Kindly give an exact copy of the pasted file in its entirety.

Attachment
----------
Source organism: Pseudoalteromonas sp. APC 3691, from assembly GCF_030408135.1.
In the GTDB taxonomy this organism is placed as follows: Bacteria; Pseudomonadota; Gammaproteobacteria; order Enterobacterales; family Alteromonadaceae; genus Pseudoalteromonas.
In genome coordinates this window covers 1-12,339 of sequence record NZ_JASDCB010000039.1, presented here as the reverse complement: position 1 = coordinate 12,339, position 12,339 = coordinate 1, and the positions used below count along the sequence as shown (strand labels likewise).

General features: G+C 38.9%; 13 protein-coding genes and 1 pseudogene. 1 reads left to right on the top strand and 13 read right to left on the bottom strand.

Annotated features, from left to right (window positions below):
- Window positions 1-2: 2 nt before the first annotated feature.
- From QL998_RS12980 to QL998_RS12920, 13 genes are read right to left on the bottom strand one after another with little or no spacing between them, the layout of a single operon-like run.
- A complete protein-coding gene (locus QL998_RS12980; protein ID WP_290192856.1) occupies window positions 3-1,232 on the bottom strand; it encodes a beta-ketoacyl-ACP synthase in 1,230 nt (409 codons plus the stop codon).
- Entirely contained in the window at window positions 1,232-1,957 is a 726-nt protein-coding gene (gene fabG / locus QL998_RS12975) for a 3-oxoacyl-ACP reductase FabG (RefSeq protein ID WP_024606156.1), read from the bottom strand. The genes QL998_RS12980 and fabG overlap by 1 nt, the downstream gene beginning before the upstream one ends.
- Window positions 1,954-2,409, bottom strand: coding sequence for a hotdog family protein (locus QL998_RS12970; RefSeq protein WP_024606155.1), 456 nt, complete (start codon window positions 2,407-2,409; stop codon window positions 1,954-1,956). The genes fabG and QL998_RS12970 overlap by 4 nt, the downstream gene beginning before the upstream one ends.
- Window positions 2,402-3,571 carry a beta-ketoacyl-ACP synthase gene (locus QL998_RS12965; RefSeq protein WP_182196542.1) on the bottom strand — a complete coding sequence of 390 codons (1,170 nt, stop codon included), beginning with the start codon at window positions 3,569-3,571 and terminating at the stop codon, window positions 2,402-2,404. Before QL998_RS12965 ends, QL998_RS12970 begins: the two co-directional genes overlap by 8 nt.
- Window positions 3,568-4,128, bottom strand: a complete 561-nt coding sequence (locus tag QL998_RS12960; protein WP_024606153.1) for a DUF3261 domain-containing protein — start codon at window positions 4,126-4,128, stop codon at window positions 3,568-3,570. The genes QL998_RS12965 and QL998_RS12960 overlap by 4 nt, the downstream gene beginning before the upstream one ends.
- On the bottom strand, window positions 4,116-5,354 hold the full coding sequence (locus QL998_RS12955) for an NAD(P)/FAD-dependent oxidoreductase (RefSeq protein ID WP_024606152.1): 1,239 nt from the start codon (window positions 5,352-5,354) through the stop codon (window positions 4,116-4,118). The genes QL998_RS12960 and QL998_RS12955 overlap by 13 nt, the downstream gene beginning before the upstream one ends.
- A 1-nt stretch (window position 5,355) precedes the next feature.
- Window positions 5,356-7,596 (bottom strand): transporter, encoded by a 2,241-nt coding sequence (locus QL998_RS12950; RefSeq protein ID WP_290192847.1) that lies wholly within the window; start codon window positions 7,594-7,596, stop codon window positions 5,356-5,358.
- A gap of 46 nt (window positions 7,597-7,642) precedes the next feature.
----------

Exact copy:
Source organism: Pseudoalteromonas sp. APC 3691, from assembly GCF_030408135.1.
In the GTDB taxonomy this organism is placed as follows: Bacteria; Pseudomonadota; Gammaproteobacteria; order Enterobacterales; family Alteromonadaceae; genus Pseudoalteromonas.
In genome coordinates this window covers 1-12,339 of sequence record NZ_JASDCB010000039.1, presented here as the reverse complement: position 1 = coordinate 12,339, position 12,339 = coordinate 1, and the positions used below count along the sequence as shown (strand labels likewise).

General features: G+C 38.9%; 13 protein-coding genes and 1 pseudogene. 1 reads left to right on the top strand and 13 read right to left on the bottom strand.

Annotated features, from left to right (window positions below):
- Window positions 1-2: 2 nt before the first annotated feature.
- From QL998_RS12980 to QL998_RS12920, 13 genes are read right to left on the bottom strand one after another with little or no spacing between them, the layout of a single operon-like run.
- A complete protein-coding gene (locus QL998_RS12980; protein ID WP_290192856.1) occupies window positions 3-1,232 on the bottom strand; it encodes a beta-ketoacyl-ACP synthase in 1,230 nt (409 codons plus the stop codon).
- Entirely contained in the window at window positions 1,232-1,957 is a 726-nt protein-coding gene (gene fabG / locus QL998_RS12975) for a 3-oxoacyl-ACP reductase FabG (RefSeq protein ID WP_024606156.1), read from the bottom strand. The genes QL998_RS12980 and fabG overlap by 1 nt, the downstream gene beginning before the upstream one ends.
- Window positions 1,954-2,409, bottom strand: coding sequence for a hotdog family protein (locus QL998_RS12970; RefSeq protein WP_024606155.1), 456 nt, complete (start codon window positions 2,407-2,409; stop codon window positions 1,954-1,956). The genes fabG and QL998_RS12970 overlap by 4 nt, the downstream gene beginning before the upstream one ends.
- Window positions 2,402-3,571 carry a beta-ketoacyl-ACP synthase gene (locus QL998_RS12965; RefSeq protein WP_182196542.1) on the bottom strand — a complete coding sequence of 390 codons (1,170 nt, stop codon included), beginning with the start codon at window positions 3,569-3,571 and terminating at the stop codon, window positions 2,402-2,404. Before QL998_RS12965 ends, QL998_RS12970 begins: the two co-directional genes overlap by 8 nt.
- Window positions 3,568-4,128, bottom strand: a complete 561-nt coding sequence (locus tag QL998_RS12960; protein WP_024606153.1) for a DUF3261 domain-containing protein — start codon at window positions 4,126-4,128, stop codon at window positions 3,568-3,570. The genes QL998_RS12965 and QL998_RS12960 overlap by 4 nt, the downstream gene beginning before the upstream one ends.
- On the bottom strand, window positions 4,116-5,354 hold the full coding sequence (locus QL998_RS12955) for an NAD(P)/FAD-dependent oxidoreductase (RefSeq protein ID WP_024606152.1): 1,239 nt from the start codon (window positions 5,352-5,354) through the stop codon (window positions 4,116-4,118). The genes QL998_RS12960 and QL998_RS12955 overlap by 13 nt, the downstream gene beginning before the upstream one ends.
- A 1-nt stretch (window position 5,355) precedes the next feature.
- Window positions 5,356-7,596 (bottom strand): transporter, encoded by a 2,241-nt coding sequence (locus QL998_RS12950; RefSeq protein ID WP_290192847.1) that lies wholly within the window; start codon window positions 7,594-7,596, stop codon window positions 5,356-5,358.
- A gap of 46 nt (window positions 7,597-7,642) precedes the next feature.